farming, Uncategorized

Summer Solstice

I got to spend the longest day of the year in the garden – we finally got the tiller up and running (I learned all about what ethanol gas does to a carburetor), and I got
all the rows churned up before several days of rain. Sadie came out and helped me; we thinned the okra, hoed weeds, and picked a full row of beets. My hands are still stained that deep purple color, and I don’t mind a bit.

She canned a small batch and they turned out amazing. She also made a beet green salad, with plenty of scraps left over for the chickens. This is the first year we have grown beets and sweet potatoes, so far so good. We also canned our first run of strawberry jam, which is a labor of love. Each year, I sort of forget how much work canning is – especially jam. It is hot, sticky, syrupy sweet work with a reward that more than makes up for the hours standing and sweating over the red stove eyes.

But as Sadie always tells me, it’s a way of life. And I remember that each year we have to can. While we hoard mason jars all year long, I convince myself it will be worth it. But in the middle of winter, when the wind is blowing and the snow is falling, it’s nice to pop the thin lid on that mason jar and spread that sweet strawberry jam all over toast or a biscuit. It’s like a little piece of summer in a jar, and you get to enjoy it right then and there.

Right now, the garden is in that awkward, teenager stage. Plants are growing and the weeds are too, but other than the beets, nothing else has any yields. I spent one afternoon tilling up the two rows where the beets were and planting Hickory King corn. With all this rain, I am fairly confident that there will be bright green shoots poking through that freshly turned soil in no time.

Other than that, I am not planting anything else. We don’t have anymore tiny sprouts, but we don’t have any veggies yet either. Which is fine with me because there is plenty else to do. In the summertime, the honey-do list is 5 miles long, and grows everyday. I tell myself I sort of just have to surrender to the fact that I won’t get it all done, ever. Summer on the farm is an amazing mix of sweating in the garden, enjoying fresh veggies, endless afternoons of mowing, and those long summer nights where the sun seems to hang right above the mountain ridge.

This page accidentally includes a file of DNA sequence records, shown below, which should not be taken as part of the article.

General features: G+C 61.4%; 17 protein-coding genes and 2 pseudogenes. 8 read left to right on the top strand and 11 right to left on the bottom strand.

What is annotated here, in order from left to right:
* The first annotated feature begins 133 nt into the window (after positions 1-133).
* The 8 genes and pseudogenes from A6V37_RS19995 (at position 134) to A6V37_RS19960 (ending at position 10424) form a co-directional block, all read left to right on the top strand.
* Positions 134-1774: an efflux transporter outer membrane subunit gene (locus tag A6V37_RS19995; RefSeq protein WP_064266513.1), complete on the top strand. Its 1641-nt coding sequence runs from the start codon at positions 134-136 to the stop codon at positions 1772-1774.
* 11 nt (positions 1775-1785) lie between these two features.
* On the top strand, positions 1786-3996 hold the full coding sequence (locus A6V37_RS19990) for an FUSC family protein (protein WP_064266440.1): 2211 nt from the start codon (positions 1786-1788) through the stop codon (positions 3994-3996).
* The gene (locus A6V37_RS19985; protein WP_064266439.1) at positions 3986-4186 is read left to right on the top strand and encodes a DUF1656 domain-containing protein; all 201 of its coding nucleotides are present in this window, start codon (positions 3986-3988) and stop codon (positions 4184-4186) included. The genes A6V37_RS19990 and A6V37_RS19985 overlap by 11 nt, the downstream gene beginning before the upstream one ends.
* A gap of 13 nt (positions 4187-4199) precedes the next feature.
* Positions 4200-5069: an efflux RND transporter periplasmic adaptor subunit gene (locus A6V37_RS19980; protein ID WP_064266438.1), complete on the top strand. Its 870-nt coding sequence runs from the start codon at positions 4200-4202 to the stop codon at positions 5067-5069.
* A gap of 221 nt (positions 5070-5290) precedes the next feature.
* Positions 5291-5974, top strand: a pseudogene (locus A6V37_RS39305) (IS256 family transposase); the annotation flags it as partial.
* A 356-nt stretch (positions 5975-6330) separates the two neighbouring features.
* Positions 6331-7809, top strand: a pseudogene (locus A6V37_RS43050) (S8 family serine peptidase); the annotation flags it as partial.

I love how the golden hour stretches out as long as the shadows behind the trees, wrapping all that green growth in a beautiful, evening light. When it finally slips beyond the horizon, the lightning bugs begin their slow dance across the fields. The birds finally go to bed, while at the creek the crickets and frogs begin their symphony. On some nights, when everything is finally fed and watered and put away, we sneak out on the front porch and watch the sky go from golden yellow to velvety blue. The stars appear, one by one, as tiny pricks of silver that hang unfathomable heights above my little world.

For all the we pour into our garden, it certainly is a peaceful place. In the early mornings, before the sun begins beating down, the dogs and cats will saunter out there with us and lay in the shade between the dewy rows. Sadie and I will pull stray weeds, check the squash and zucchini blossoms, and talk about how each year we plant more than we probably should. But I wouldn’t change a thing. I am already so excited to taste the first of the cucumbers and tomatoes. With the way things look now, that day should be right around the corner.


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